The 8 Worst Healthy Cooking Mistakes
Last Updated: May 16, 2017
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You've heard it before: If you want a truly healthy meal, cook it yourself. But sometimes, you can put in a ton of effort making a nutritious meal, only to find that you've fallen prey to one of the many healthy-cooking mistakes. Avoid taking the healthy out of your meal by learning about eight common cooking mistakes.
PUTTING OIL IN PASTA WATER
You may have heard that adding oil to boiling water will keep your pasta from sticking together and to the bottom of the pot. In reality, this is far from true. In fact, adding oil to your pasta water makes it harder for sauce to stick to your pasta when you're preparing it. It also strips certain nutrients out of the pasta and can add unnecessary calories. Instead, once your water boiling, add one tablespoon of salt per quart of water and keep the pasta moving around by stirring frequently.
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BOILING YOUR VEGGIES
Boiling your veggies may be one of the quickest and simplest way to prepare them, but resist the urge to opt for the easy way out. When vegetables are boiled, a good deal of their nutrients — like vitamins and proteins — are eliminated. And don't even think about microwaving them! Instead, try using a vegetable steamer, throwing them on the grill, sauteeing them on the stove or roasting them in the oven to lock in the flavor and nutritional value.
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EQUATING FAT WITH CALORIES
Opt for olive oil or butter over margarine when cooking — as margarine has a lot of bad fats and processed ingredients. And while olive oil and butter both contain fats, don't equate fat directly with "bad calories." Olive oil and butter have a comparable amount of calories in each serving, so don't overcompensate when using the healthier olive oil while cooking. Moderation is key. Also, look for extra virgin olive oil and grass-fed butter to ensure the highest quality of ingredients.
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PEELING THE PRODUCE
You may be used to peeling your fruits and veggies before eating them but resist that urge. A lot of fruits and vegetables hold their essential nutrients — like vitamins A and C — in or right beneath their skin, so ingest this part of the produce as much as possible to get all of the health benefits. You'll get the most bang for your buck from cucumbers, zucchinis, apples, potatoes, kiwi, eggplant, carrot and squash. The exception to this rule is for citrus, onions, bananas and asparagus.
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SKIMPING ON FLAVOR
Many people think that a nutritious meal has to be tasteless and bland, but this simply isn't true. Eating foods that are low on favor will make healthy eating a chore, and you'll be more likely to crave unhealthy, flavorful foods. Instead, give your food a flavor kick by using spices such as basil and cayenne pepper, which can help give your metabolism a boost. Just go easy on the salt. You don't need much to give your dish a kick, but too much can push you over your daily sodium intake.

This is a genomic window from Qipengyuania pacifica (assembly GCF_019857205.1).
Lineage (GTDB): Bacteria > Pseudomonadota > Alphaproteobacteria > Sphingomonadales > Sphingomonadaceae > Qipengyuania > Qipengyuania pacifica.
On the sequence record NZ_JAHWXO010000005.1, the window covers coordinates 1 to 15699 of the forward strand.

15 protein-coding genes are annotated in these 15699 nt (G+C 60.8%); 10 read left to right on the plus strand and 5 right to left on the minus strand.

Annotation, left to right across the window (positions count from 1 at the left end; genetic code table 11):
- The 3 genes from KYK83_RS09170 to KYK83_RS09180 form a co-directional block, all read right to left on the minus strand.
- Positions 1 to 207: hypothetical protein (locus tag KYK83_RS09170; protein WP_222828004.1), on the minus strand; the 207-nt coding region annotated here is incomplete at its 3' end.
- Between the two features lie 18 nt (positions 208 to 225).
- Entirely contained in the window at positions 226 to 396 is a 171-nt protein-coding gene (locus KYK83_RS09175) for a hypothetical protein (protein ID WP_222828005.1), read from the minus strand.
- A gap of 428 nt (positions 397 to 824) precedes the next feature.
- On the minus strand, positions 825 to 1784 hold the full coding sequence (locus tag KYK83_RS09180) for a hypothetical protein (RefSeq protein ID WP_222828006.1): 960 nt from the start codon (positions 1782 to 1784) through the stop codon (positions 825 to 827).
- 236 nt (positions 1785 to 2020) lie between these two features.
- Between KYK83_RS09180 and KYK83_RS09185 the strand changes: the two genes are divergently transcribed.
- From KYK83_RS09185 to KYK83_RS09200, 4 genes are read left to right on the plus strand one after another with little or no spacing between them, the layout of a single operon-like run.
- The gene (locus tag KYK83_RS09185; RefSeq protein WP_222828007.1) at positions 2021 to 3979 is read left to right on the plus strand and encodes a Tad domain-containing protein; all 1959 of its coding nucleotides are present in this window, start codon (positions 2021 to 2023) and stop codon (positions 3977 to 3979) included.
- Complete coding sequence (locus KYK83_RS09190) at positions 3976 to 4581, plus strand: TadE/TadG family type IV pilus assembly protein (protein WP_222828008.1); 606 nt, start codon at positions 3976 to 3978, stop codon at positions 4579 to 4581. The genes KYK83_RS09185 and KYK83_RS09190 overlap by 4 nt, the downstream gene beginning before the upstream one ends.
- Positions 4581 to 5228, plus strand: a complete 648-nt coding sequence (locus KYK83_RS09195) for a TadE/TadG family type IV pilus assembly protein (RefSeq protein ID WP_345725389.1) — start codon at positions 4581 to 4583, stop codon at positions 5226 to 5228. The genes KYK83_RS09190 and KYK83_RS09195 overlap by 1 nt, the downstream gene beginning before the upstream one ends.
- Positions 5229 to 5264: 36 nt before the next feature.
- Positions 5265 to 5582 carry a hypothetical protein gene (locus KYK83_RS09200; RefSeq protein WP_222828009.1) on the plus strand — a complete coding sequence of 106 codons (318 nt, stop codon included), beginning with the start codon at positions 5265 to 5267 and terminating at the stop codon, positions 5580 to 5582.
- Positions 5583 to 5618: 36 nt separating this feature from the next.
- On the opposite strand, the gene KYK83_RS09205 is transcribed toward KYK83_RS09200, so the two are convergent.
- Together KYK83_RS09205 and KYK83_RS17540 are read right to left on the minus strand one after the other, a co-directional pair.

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OVERCOOKING YOUR FOOD
This rule is especially important when it comes to vegetables, since they're some of the easiest foods to overcook. And when you overcook your vegetables, two things happen: They become unappetizing — who wants to eat mushy squash? — and they lose a lot of their nutritional value, making them empty calories. When cooking, keep an eye on your veggies to make sure they're not losing their color and only cook them for a few minutes.
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GOING HEAVY ON THE SAUCES AND DRESSINGS
Don't ruin a delicious and nutritious veggie-heavy stir fry meal or salad by adding too much teriyaki sauce or ranch dressing and packing on a lot of unnecessary calories. Only use enough sauce to add flavor to the dish, and do the same when it comes to dressings for salads. When possible, use low-sodium or low-fat sauces and dressings when cooking. And watch out for added sugar! You'd be surprised how much is unnecessarily added to condiments.
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STICKING WITH THE SAME OLD STUFF
No matter what the meal, eating the same foods over and over again is the quickest way to get sick of them. Avoid falling into a rut and losing your motivation to eat healthy by constantly changing up the meals you cook. Use different ingredients every night, try different cooking methods and even make up a few recipes of your own — anything to make healthy eating fun and delicious.
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WHAT DO YOU THINK?
Are you trying to cook healthier meals? What are some of your favorite recipes? Do you find yourself making any of these healthy-cooking mistakes? What other mistakes would you add to the list? Share your thoughts and suggestions in the comments below!
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